Louis Vuitton is a luxury brand name that’s been in business for over 120 years. Louis Vuitton bags have adorned the shoulders of the rich and famous for decades because of how it reinvents itself and serves the needs of its clients.
Handbag lovers typically have numerous Louis Vuitton crossbody bags in their collections. The iconic monogram symbol of Louis Vuitton is recognized globally, but it’s the combination of innovation, quality, and exclusivity that has made this brand a success.
However, Louis Vuitton was not always the big fashion house it is today. Behind the glamorous boutiques, ready-to-wear collections, and jewelry line lies a story of humble beginnings. Here is a brief history of Louis Vuitton and how Louis Vuitton opened many stores around the globe.
The history of Louis Vuitton starts in Anchay, a small village in Eastern France. Louis Vuitton was born into a working family in 1821 to a farmer and milliner. His work ethic and perseverance stemmed from watching his family as he grew up. When he reached ten years old, his mother died, and his father remarried. As would have it, his new stepmother wasn’t a very nice person, and he left his home at age 13.
At age 16 and 292 miles later, he arrived in Paris. When he arrived, the city was undergoing industrialization with the current modes of transportation changing, allowing for even longer trips. With this came the need for strong travel boxes that could withstand the longer trips and protect traveler’s belongings. He made his way to Paris on foot, and in those two years, he did odd jobs along the way to survive. He then started working as an apprentice for a successful box-maker and packer called Monsieur Marechal.
For 17 years, he worked under the trunk master. During his apprenticeship, that’s where he mastered and perfected his craft in trunk making. Louis Vuitton quickly gained a reputation for being one of the best in the business. In 1852 Napoleon III became the emperor of France, and his wife Eugenie de Montijo hired Louis Vuitton to be her box-maker and packer, and this was his first celebrity client.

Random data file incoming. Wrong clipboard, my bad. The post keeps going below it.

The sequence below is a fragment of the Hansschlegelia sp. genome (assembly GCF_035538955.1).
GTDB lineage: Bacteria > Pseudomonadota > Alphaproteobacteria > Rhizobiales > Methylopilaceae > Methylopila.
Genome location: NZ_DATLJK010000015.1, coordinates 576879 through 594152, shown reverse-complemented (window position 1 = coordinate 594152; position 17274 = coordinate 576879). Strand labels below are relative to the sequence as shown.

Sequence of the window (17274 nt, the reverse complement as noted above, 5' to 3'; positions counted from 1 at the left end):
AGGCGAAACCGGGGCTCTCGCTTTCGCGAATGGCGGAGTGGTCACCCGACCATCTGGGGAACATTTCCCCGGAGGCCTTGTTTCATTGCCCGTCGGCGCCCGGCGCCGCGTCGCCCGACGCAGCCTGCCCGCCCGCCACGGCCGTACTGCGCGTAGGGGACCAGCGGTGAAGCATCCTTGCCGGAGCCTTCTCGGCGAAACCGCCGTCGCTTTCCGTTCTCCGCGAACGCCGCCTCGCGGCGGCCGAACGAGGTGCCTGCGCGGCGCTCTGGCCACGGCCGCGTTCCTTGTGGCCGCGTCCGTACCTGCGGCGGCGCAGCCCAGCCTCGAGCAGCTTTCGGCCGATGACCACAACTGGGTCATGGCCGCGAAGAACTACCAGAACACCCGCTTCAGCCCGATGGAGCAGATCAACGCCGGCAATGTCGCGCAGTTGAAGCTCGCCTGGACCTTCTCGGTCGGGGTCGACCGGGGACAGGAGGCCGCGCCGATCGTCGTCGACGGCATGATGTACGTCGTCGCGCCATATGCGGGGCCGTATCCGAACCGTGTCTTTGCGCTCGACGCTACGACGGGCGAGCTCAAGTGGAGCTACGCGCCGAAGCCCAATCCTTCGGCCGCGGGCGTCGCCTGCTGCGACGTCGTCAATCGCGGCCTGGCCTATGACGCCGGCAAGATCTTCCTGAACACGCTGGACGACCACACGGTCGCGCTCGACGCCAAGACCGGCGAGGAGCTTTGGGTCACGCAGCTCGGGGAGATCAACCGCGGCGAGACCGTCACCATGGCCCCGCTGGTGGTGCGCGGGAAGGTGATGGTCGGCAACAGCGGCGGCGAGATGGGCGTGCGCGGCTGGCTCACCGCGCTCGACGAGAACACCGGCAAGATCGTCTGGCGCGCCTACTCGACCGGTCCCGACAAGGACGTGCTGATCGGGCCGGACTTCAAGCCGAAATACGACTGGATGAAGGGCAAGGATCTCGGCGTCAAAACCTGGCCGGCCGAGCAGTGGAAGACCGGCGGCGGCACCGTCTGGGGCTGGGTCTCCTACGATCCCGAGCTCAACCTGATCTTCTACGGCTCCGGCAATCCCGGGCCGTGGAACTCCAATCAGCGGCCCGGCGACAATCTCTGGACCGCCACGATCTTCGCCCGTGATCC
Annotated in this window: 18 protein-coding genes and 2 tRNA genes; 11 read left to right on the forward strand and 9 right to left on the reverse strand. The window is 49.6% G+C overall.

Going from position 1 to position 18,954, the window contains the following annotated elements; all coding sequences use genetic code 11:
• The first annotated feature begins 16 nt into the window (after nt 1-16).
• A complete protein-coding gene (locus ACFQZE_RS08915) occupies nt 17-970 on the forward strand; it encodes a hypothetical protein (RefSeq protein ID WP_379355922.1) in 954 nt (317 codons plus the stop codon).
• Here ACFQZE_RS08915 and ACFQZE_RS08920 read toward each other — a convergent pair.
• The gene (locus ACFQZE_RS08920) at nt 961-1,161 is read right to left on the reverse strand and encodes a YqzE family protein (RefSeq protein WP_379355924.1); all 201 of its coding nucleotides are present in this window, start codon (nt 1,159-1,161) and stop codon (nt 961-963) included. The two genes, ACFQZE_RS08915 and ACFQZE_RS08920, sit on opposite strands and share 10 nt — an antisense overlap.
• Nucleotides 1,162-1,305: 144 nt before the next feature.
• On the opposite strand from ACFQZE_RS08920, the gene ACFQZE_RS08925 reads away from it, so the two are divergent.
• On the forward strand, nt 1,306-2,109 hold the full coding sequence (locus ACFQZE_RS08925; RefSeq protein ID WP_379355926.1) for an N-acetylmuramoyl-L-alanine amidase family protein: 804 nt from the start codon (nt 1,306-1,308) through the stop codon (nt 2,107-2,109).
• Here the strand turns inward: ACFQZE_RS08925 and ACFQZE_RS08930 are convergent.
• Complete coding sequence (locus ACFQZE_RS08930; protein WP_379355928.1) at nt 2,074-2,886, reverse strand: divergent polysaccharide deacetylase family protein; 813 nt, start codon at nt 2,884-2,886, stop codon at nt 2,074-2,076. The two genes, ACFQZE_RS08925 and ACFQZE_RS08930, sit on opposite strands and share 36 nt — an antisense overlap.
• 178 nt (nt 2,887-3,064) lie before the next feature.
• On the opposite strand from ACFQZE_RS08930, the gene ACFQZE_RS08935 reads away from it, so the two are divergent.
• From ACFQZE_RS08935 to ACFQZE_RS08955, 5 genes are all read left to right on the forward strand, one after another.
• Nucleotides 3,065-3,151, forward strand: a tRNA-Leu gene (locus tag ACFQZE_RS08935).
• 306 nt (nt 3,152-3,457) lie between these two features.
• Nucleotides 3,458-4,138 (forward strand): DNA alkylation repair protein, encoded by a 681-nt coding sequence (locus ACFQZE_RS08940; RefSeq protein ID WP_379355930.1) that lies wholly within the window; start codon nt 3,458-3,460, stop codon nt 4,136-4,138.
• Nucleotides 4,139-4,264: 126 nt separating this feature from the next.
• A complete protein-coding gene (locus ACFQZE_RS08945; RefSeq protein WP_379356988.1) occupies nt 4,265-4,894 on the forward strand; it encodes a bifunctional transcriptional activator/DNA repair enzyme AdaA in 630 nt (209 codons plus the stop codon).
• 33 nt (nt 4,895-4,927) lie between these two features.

In 1854 he married Clemence-Emilie Parriaux, started a family with her, and had their son Georges Vuitton. In the same year, he stopped working for the trunk master and opened his first store in Rue Neuve-des-Capucines.
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Why did Louis Vuitton become famous?
In 1854 years after he arrived in Paris, he mastered his craft in creating valuable luxury trunks and became well respected for it. As a result, Louis Vuitton opened his first store in Paris. He established his name as a luggage maker at the store and had one of the largest travel goods store.
In 1858 Louis Vuitton introduced the first Louis Vuitton steamer trunk, and later in 1901, he introduced the steamer bag. During that time, trunks had rounded tops, which allowed water to runoff, but this design didn’t allow for convenient storage. Louis Vuitton’s design was a flat yet waterproof trunk that was easily stackable.
The trunks were made of grey canvas known as Trianon and soon proved to be the French house’s foundation, bringing in orders from across the world and thus making the house expand. In addition, the expansion of train travel during the mid-nineteenth century increased the demand for Vuitton’s trunks.